Do Medals on Wine Bottles Mean Anything?

Not when 2 wine competitions hand out over 20,000 awards

‘Congratulations to all 9,694 wines given an award by the IWC this year. Did anyone fail to get a sticker of some sort?’ Victoria Moore, The Telegraph (UK).

This post is a few years old now, but nothing has changed since I wrote it. Despite the glaring problems in the current wine show system, the committees running our wine shows refuse to take action. It seems that they don’t give a toss about the dubious ways wine show results are promoted by the wine trade to flog more of their grog. 

The last couple of weeks have seen the results of the 2 biggest world wine competitions announced: the Decanter World Wine Awards and the International Wine Challenge 2015. The medal tally for both competitions is simply mind-boggling – 11,152 out of some 16,000 entries for the DWWA, and 9694 at the IWC who won’t say how many entries it received since it doesn’t want to look smaller than the Decanter affair.

Decanter WWA medals total

The IWC handed out 490 golds, 2,110 silvers, 3,426 bronzes and 3,668 commendations. These results suggest one of 2 things:

  1. 70% of all the wines submitted were good enough to deserve a medal or a commendation
  2. These shows are enormous gravy trains for an industry engaging in giant shams

Unless you believe in Father Christmas, option 2 is the obvious explanation. The next question is: why would a prestigious magazine like Decanter put its name to a sham like this? The simple answer is Money. For Decanter and the IWC, Victoria Moore writes in the Telegraph, it’s a simple commercial proposition: ‘the more entries received and stickers sold, the more profitable the competition.’

‘Do wine show medals abuse the consumer’s trust?’

That’s the question Decanter columnist Andrew Jefford asked in a recent post. He really should know the answer since he has been a panel chair at the Decanter World Wine Awards. He prefers to use wine columnist Victoria Moore as a proxy, and quotes from her piece in the Telegraph where she comments on the staggering number of bronze medals and commendations: ‘Congratulations to all 9,694 wines given an award by the IWC this year. Did anyone fail to get a sticker of some sort?’

Moore cites Tesco, the British supermarket chain, as an example. ‘Tesco entered around 112 own-label wines into the IWC and is thrilled with the 98% success rate. It is remarkable – and, to me, surprising: Tesco does a great job on wine, but I certainly couldn’t find that many own-label bottles there that I’d recommend.’

98% is the kind of figure we used to see in Communist Block election results. Real life is very different, so it’s no surprise when Moore calls this ‘an all-shall-have-prizes pass rate that makes complete mugs of trusting drinkers like me and you’.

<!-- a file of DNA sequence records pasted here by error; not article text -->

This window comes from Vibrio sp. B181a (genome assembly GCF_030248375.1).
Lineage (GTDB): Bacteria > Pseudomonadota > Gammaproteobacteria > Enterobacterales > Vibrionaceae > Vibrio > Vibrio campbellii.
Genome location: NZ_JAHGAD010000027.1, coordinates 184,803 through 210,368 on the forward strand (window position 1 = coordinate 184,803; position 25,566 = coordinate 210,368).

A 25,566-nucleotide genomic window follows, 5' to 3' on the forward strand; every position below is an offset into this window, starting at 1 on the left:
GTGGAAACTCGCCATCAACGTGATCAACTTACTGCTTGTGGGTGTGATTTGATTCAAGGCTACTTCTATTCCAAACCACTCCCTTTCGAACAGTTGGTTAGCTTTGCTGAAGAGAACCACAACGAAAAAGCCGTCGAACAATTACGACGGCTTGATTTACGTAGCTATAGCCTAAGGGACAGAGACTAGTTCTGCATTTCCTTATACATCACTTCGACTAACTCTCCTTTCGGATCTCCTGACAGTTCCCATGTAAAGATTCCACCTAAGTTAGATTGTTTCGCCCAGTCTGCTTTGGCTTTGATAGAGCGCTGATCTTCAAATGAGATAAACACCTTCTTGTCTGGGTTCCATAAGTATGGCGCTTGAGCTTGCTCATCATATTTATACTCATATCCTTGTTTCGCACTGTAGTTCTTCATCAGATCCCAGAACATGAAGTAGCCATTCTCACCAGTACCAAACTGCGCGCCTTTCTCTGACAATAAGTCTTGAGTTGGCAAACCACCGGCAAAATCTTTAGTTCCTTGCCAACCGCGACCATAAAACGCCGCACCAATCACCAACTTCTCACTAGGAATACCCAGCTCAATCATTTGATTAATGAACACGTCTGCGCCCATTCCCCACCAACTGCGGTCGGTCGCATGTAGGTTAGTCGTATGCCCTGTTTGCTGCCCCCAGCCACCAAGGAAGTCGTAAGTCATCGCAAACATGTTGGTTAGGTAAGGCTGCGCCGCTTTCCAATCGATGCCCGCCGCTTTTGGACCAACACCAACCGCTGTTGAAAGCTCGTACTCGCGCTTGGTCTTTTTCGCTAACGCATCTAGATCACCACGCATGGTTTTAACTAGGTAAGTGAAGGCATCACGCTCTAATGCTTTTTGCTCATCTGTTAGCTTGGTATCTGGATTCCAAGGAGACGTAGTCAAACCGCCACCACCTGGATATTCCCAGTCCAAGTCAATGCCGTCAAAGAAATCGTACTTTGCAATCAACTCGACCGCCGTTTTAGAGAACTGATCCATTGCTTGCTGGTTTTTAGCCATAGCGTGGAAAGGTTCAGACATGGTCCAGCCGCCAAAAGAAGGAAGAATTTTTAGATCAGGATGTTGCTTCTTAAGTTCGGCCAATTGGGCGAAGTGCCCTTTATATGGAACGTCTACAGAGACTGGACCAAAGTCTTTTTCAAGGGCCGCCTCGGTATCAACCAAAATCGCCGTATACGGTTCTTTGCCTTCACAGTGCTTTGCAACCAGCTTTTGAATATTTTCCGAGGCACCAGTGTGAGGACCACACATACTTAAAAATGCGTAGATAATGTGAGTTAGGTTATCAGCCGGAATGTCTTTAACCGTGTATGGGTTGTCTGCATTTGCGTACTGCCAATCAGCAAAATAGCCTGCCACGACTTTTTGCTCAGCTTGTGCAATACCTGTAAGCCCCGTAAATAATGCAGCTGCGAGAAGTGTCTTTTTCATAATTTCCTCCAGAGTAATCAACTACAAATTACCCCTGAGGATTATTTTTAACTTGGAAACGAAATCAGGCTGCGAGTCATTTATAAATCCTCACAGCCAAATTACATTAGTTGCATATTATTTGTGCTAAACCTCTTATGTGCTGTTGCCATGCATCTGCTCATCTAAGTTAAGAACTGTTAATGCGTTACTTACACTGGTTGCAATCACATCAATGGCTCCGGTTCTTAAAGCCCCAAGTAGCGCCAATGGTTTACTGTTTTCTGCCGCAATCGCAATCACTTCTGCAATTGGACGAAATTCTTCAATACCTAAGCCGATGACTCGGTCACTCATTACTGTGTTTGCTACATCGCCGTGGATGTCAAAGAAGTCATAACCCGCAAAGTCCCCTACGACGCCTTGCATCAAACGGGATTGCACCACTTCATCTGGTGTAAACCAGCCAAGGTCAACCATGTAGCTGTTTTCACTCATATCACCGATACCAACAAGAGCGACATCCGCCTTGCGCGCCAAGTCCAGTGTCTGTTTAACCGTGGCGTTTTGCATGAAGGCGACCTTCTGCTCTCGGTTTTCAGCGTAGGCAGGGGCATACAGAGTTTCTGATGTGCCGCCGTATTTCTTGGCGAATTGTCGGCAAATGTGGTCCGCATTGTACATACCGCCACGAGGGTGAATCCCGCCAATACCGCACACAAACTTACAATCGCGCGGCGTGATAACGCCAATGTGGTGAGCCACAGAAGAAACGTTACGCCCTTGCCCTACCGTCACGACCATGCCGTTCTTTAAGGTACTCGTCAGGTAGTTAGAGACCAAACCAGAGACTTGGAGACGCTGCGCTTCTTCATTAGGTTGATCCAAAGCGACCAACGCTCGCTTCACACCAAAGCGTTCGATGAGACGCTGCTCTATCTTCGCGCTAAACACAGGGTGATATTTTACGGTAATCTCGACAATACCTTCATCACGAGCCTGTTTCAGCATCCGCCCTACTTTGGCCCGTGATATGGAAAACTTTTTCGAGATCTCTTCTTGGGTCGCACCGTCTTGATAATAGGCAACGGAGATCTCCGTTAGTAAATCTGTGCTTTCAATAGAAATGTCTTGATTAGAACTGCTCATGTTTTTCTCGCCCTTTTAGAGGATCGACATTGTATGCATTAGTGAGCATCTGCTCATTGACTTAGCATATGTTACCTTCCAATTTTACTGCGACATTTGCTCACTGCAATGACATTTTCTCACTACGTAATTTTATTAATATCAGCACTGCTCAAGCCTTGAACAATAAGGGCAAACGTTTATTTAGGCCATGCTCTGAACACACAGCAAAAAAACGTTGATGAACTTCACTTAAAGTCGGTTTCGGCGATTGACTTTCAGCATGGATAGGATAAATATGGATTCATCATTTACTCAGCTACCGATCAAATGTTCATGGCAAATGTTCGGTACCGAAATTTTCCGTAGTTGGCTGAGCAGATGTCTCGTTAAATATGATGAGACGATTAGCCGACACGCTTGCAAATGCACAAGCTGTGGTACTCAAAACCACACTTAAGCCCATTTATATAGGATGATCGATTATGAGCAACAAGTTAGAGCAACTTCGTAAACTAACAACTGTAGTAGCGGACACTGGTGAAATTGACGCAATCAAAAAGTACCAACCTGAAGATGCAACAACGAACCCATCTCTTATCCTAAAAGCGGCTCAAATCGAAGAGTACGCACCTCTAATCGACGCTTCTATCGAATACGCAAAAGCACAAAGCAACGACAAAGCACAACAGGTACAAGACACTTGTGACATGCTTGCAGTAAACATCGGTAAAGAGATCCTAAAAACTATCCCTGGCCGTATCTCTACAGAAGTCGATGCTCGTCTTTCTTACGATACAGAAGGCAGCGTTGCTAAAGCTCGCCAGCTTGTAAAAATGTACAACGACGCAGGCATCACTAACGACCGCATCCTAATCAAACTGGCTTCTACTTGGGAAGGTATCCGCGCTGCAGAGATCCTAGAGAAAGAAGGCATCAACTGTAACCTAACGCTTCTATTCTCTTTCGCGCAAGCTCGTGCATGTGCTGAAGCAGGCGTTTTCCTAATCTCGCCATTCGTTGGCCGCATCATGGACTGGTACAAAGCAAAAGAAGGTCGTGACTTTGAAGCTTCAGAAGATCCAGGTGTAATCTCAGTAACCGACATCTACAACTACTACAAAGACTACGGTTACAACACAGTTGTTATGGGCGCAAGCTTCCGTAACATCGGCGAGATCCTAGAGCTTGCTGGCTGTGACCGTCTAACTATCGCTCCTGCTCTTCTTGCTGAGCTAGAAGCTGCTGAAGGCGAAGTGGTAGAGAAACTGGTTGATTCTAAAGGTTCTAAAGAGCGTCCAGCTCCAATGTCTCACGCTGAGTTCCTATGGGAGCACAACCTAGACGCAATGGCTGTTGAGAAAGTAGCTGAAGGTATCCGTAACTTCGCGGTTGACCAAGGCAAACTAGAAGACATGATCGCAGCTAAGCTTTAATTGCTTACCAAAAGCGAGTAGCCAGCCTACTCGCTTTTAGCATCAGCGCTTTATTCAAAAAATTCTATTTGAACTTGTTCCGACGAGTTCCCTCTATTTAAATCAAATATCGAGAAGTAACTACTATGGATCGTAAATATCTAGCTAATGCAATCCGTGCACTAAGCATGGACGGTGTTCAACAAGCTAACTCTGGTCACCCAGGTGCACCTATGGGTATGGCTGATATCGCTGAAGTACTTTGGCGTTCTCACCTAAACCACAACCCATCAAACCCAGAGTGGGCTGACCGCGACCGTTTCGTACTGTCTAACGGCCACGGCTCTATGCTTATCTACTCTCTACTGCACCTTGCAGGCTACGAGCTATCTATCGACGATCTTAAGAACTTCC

She managed to get a couple of interesting quotes from judges at these events as well: ‘When I judged at the IWC,’ said one, ‘if a wine didn’t make you retch, it got a commended. I was a bit surprised.’ Another judge told Moore that ‘a commended wine is one that causes you less than pain. If you were given a glass [of it] at a friend’s house, you wouldn’t need to pour it in a flower-pot.’

IWC medals

So do they think we’re stupid?

Jefford says consumers aren’t idiots and goes on to defend the indefensible. Clearly the people who run these shows think consumers are idiots or ignorant or naïve or all three, otherwise they wouldn’t put on these expensive, giant-scale events. If consumers ignored these awards, these shows would soon come to an end.

Of course consumers pay attention to medal stickers when they choose a wine in a bottle shop. Even some of my wino friends who should know better pay attention to medals, that’s why supermarkets and wine merchants push the medals so hard in their wine promotions.

Moore also tells us that these competitions are ‘run by IPC Media and William Reed Business Media for whom commercial diversification is imperative as print sales face advertising and circulation challenges. Each charges £99-£120 (paid by a producer or retailer) per wine entered, giving Decanter an entry turnover of £1.84 million. More prizes helps to keep the producers sweet, and the money rolling in.’

The final money spinners are the medal stickers. ‘IWC sells these at £44 (including postage) per roll of 1,000,’ Moore tells us and adds ‘Imagine how much less opportunity for profit – and free advertising for the competitions — there’d be if the bronze and commended levels did not exist. If each commended wine buys just 10 rolls, that secures an additional turnover of £3.2 million.’

Defending the Status Quo